The weather is starting to warm up, I have a pea trellis and I have planted peas, carrots, radishes, and turnips seeds as well as some kale seedlings I started indoors. We’ll see how they do in a few weeks.
For those who are just starting their garden, now might be a good time to consider a soil test.
Why get a soil test?
I got my first soil test last year when I first acquired a plot at Symphony Road Community Garden in Boston. My main motivation for getting a soil test was to check the lead levels of the soil. A lot of soil in the Boston area is contaminated with lead due to the use of lead paint on many residential homes until it was banned in 1978. I wanted to see how much lead was in the soil before I planted anything.
Other reasons for getting a soil test include the following:
- Helps you improve yields
- Helps you save money (don’t buy/apply nutrients the plants don’t need)
- Helps you manage the nutrients in your soil (know which nutrients to apply)
- Helps you optimize soil health (the importance of organic matter is discussed below)
Soil Test Results
The most important numbers on your soil test are pH and CEC (cation exchange capacity).
If the soil pH is not within the range that your plants need, they may not be able to absorb all of the nutrients that are available in the soil. Most plants need the soil pH to be between slightly acidic to neutral. The following chart provides the ideal pH ranges for some plants.
|Ideal pH range
||Blueberries, rhododendrons, and azaleas
||Green beans, cabbage, carrots, cucumbers, kale, lettuce, peas, onions, peppers, spinach, and squash
||Most garden plants and turfgrasses
Cation exchange capacity is a measure of the soil’s ability to hold moisture and nutrients. The lower the CEC, the more sandy the soil and the lower the capacity to hold nutrients. The higher the CEC, the more clay-like the soil, and the higher the capacity to hold nutrients. If you add organic matter to sandy soils, the CEC increases, if you add organic material to heavy clay soils, the CEC decreases (more on organic matter below).
What do soil test results looks like?
Click here to see what my soil test results looked like for my plot at Symphony Road Community Garden. Surprisingly, my garden plot has very low lead levels and contains a lot of nutrients! If you are unfortunate to have higher lead levels in your soil, all hope is not lost:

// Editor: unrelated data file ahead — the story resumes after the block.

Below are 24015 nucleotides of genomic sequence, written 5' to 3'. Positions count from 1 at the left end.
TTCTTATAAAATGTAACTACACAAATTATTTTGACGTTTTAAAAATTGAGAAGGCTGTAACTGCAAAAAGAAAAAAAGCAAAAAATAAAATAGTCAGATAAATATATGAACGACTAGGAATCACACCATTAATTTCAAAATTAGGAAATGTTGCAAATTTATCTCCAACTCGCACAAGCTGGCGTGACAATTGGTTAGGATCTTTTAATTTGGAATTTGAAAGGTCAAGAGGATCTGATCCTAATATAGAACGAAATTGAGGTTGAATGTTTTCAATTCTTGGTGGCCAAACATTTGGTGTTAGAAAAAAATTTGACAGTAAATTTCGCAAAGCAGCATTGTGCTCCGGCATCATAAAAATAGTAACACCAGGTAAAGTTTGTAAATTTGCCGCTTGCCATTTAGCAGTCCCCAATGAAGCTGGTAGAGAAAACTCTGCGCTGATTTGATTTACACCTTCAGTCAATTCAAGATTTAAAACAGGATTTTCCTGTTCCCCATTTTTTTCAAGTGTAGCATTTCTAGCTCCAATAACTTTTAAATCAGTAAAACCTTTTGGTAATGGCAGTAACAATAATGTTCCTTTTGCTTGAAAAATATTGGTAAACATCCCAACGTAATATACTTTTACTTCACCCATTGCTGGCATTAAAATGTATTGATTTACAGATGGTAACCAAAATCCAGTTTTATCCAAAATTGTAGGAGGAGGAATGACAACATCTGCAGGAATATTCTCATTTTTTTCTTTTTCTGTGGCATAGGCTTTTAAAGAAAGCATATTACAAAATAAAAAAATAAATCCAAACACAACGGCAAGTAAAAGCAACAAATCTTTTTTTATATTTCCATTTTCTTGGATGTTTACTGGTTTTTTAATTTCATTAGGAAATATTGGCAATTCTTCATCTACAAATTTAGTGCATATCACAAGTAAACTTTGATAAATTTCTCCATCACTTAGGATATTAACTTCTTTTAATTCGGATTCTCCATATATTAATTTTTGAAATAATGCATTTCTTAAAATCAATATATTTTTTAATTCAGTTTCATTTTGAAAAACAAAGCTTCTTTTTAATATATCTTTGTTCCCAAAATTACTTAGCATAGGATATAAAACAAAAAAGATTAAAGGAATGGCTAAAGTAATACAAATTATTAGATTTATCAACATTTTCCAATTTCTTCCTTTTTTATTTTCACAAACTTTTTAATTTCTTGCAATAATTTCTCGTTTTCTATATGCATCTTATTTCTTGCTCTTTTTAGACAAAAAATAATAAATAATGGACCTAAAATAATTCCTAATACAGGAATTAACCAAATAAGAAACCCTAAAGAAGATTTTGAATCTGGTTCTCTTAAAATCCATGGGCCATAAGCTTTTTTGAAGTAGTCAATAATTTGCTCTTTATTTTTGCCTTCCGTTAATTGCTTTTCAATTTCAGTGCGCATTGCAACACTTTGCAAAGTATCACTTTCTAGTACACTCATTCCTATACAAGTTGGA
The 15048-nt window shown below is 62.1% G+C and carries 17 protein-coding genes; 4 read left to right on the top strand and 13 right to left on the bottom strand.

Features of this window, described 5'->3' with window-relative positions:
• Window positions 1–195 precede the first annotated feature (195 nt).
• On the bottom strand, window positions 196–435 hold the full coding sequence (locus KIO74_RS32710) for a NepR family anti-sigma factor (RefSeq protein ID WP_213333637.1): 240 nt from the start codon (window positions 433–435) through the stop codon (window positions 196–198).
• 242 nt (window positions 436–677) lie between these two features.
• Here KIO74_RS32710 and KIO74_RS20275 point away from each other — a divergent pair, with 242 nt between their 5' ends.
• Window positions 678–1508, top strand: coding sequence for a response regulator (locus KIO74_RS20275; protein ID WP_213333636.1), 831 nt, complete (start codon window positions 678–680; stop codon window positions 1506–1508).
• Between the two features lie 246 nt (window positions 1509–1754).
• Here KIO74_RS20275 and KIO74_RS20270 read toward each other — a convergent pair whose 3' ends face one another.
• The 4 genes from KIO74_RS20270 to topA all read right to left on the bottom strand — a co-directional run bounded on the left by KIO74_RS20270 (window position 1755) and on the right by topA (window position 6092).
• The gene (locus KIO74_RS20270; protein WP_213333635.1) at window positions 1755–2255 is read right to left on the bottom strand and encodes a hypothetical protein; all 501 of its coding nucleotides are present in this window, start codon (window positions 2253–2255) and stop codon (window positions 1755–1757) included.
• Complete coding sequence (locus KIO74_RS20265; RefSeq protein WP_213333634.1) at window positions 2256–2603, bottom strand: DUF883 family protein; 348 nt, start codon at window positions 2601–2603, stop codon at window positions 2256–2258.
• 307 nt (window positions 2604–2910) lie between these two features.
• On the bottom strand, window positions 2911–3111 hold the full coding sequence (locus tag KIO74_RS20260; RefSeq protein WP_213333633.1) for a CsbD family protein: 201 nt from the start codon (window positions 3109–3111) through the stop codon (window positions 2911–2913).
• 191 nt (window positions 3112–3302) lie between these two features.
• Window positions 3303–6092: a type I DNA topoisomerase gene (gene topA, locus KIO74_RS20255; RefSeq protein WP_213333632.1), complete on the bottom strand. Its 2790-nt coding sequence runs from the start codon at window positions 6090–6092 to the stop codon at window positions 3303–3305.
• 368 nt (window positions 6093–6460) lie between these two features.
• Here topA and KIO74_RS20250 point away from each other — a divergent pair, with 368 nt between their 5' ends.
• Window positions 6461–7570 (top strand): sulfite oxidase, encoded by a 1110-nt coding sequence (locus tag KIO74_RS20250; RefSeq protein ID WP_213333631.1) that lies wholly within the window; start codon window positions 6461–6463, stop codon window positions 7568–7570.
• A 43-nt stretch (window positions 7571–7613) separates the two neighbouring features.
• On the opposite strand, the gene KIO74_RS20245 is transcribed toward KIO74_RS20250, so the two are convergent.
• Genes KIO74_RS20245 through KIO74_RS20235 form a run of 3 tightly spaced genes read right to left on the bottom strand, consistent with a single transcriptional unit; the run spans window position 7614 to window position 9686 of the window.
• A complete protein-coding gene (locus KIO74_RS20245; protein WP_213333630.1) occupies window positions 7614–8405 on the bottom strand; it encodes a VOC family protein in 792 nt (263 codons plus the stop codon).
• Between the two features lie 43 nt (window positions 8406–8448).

What if you have high levels of lead in soil?
- Locate gardens away from old painted structures and busy roads
- Plant fruiting crops
- Incorporate organic materials
- Lime soil to pH 6.5—7.0 (Lead is less soluble at this pH)
- Discard outer leaves of leafy crops and peel root crops
- Mulch soil surface to keep lead dust to a minimum
- Use a raised bed and fill it with other soil (This can be pricey).
Where can you get a soil test?
For those who live in Massachusetts, you can order a soil test from UMass Amherst. That’s where I got my soil tested, and it only cost me $15. See their website for order forms. My soil test results above are only for the Routine Soil Analysis, but if you get a soil test you should consider getting the Organic Matter Composition Test as well for an additional $6.
Organic matter is the remains of plant and animal life in the soil. The amount of organic matter will affect the soil’s structure and drainage. Ideal soil contains approximately 50% solid material (roughly 45-50% minerals and 2-5% organic matter) and 50% open or pore space (25% air and 25% water). Sandy soil will not hold water and nutrients well while clay soil can hole water and nutrients but can pack down, decreasing aeration and making it difficult to till. Clay soil also because hard when dry, which can restrict root growth.
Addition of organic matter will both clay and sandy soils. When added to sandy soils, organic matter will help bind sand particles together, increasing their capacity to hole water and nutrients. In clay soils, the addition of organic matter will increase granulation which will allow water to move through the soil more quickly. Compost, composted manure, leaf mold, and composted grass clippings are good sources of organic matter.
When to get the soil test?
For those who have just acquired a plot in a city that is known for having lead paint in the soil, such as Boston or Cambridge, you might want to consider testing the soil before you plant anything edible in it. However, now is peak season for ordering soil tests, and it can easily take over two weeks to receive your results. If you can wait, you can test your soil in the fall or even in the early spring as soon as you are able to get a shovel into the soil.
If you decide to get a soil test and you’re part of a community garden, it might be nice to share your soil test results with others, especially if the soil has high levels of lead.